Playing any type of instrument is a demanding task, requiring the development of skills both during learning and practice. Like athletes, musicians may have musculoskeletal pain, peripheral nerve problems or involuntary movements (dystonia).
Regarding the types of musical instruments, we can say that stringed instruments (violin, piano, guitar, bass, harp, among others) can cause 68% more musculoskeletal ailments or symptoms in the hands than wind instruments (saxophone, tuba, flute, clarinet, trumpet, among others). The most common affected parts are the wrist with 43%, the forearm with 36% and the fingers with 34%.
Factors that can trigger musculoskeletal ailments in the hands
- Repetitive intensity during rehearsals.
- Increased number of rehearsals before an audition, event, or exam.
- Recent changes in instructor or teacher.
- Carrying an instruments for long periods of time.
- Poor adaptability to the instrument.
- Poor technique and joint laxity.
What symptoms can appear?
- Muscular weakness.
- Loss of control and stiffness during or after rehearsing with an instrument, however, pain can also occur at night or at rest.
- Edema (swelling) of the painful areas.
What treatment is recommended?
About 35% of musicians or music students do not ask for help when they start feeling a musculoskeletal ailment in their hands, relying on self-medicating creams or gels to help relieve the pain. This can be caused by a high psychosocial pressure and sometimes misinterpreted by students or the art community as the result of a poor technique. Some instructors and students profess the phrase “no pain, no gain” and believe that this must be the price paid for excellence.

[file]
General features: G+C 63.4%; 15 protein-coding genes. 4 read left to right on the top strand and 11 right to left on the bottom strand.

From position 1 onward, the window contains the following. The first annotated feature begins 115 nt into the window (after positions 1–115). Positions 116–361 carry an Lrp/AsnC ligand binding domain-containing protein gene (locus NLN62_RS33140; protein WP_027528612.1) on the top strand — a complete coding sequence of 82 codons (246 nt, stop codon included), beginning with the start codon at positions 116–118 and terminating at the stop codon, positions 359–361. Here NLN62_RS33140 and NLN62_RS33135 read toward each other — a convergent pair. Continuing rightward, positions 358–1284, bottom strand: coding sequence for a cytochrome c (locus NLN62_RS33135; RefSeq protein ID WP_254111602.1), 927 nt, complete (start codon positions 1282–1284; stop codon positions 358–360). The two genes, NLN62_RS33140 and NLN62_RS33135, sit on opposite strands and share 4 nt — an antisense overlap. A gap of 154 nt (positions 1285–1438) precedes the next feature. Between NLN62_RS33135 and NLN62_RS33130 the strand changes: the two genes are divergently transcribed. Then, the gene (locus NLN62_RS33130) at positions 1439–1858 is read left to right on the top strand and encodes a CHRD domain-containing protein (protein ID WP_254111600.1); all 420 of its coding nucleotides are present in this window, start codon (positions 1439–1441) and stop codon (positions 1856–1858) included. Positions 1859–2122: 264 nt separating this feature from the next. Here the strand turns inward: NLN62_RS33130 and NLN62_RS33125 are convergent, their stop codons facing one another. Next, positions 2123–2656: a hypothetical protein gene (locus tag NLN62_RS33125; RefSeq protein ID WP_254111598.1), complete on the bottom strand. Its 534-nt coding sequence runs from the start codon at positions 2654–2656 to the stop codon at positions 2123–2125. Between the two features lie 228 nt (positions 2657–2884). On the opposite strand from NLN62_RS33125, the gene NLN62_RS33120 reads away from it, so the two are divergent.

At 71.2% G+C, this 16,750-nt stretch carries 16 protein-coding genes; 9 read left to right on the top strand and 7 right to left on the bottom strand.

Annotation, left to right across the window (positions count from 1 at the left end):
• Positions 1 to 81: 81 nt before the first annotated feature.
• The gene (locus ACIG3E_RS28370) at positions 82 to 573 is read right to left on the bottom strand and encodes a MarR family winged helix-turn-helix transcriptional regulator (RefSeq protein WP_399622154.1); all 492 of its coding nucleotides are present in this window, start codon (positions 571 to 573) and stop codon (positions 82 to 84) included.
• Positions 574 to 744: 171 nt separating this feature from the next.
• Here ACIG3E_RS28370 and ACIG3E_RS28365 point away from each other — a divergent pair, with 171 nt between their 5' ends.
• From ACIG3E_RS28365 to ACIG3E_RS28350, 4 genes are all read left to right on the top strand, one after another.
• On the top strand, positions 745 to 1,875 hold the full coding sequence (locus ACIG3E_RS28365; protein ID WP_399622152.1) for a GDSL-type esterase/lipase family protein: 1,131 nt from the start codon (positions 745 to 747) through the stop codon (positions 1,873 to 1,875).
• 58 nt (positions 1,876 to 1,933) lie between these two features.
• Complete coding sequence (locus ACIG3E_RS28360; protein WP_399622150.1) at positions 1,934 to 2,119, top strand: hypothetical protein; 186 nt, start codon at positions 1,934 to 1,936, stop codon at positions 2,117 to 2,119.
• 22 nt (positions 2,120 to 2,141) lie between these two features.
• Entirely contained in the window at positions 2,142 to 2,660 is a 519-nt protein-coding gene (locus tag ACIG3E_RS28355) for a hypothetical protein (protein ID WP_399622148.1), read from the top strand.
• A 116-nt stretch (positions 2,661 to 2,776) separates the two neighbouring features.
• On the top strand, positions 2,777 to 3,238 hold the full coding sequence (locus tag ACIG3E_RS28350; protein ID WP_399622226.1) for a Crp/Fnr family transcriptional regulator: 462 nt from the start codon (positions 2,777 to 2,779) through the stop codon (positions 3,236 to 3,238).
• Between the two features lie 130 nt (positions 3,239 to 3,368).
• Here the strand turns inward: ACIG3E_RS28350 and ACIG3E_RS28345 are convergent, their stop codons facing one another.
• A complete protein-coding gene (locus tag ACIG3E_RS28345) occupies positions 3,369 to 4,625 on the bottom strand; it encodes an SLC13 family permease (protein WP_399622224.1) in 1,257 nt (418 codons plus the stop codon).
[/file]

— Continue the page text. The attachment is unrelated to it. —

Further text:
Therefore, due to above reasons it is important for musicians to know the anatomy and physiology of the hand and wrist, in order to develop a proper body technique, avoiding possible muscle pain. In the same way, doctors must be trained to recognize and treat this type of discomfort and ailments, since, unfortunately, the medical literature reports that only 28.2% of doctors provide satisfactory help to this type of patient.
Currently the most effective treatment is aimed at prevention, which includes the following activities:
- Carry out an adequate technique.
- Proper use of each instrument (how to carry it, how to bear the weight, finger or perform the percussion).
- Perform appropriate warm-up exercises before playing any instrument.
- Active breaks during practice as well as an adequate balance of hours for rehearsals.
- When it comes to some wind instruments, such as the saxophone, it is advisable to use elements that prevent a bad posture, such as a harness.
- For keyboard instruments, such as the piano, the position of the fingers is a very important element. Playing the piano with the fingers curled up is a harmful habit for the hands, while maintaining the natural curvature of the hands is the correct and healthy way to work with the fingers.
The use of medications can help in the acute phase of pain, but the measures mentioned above are essential to prevent the pain from reappearing or get fully resolved.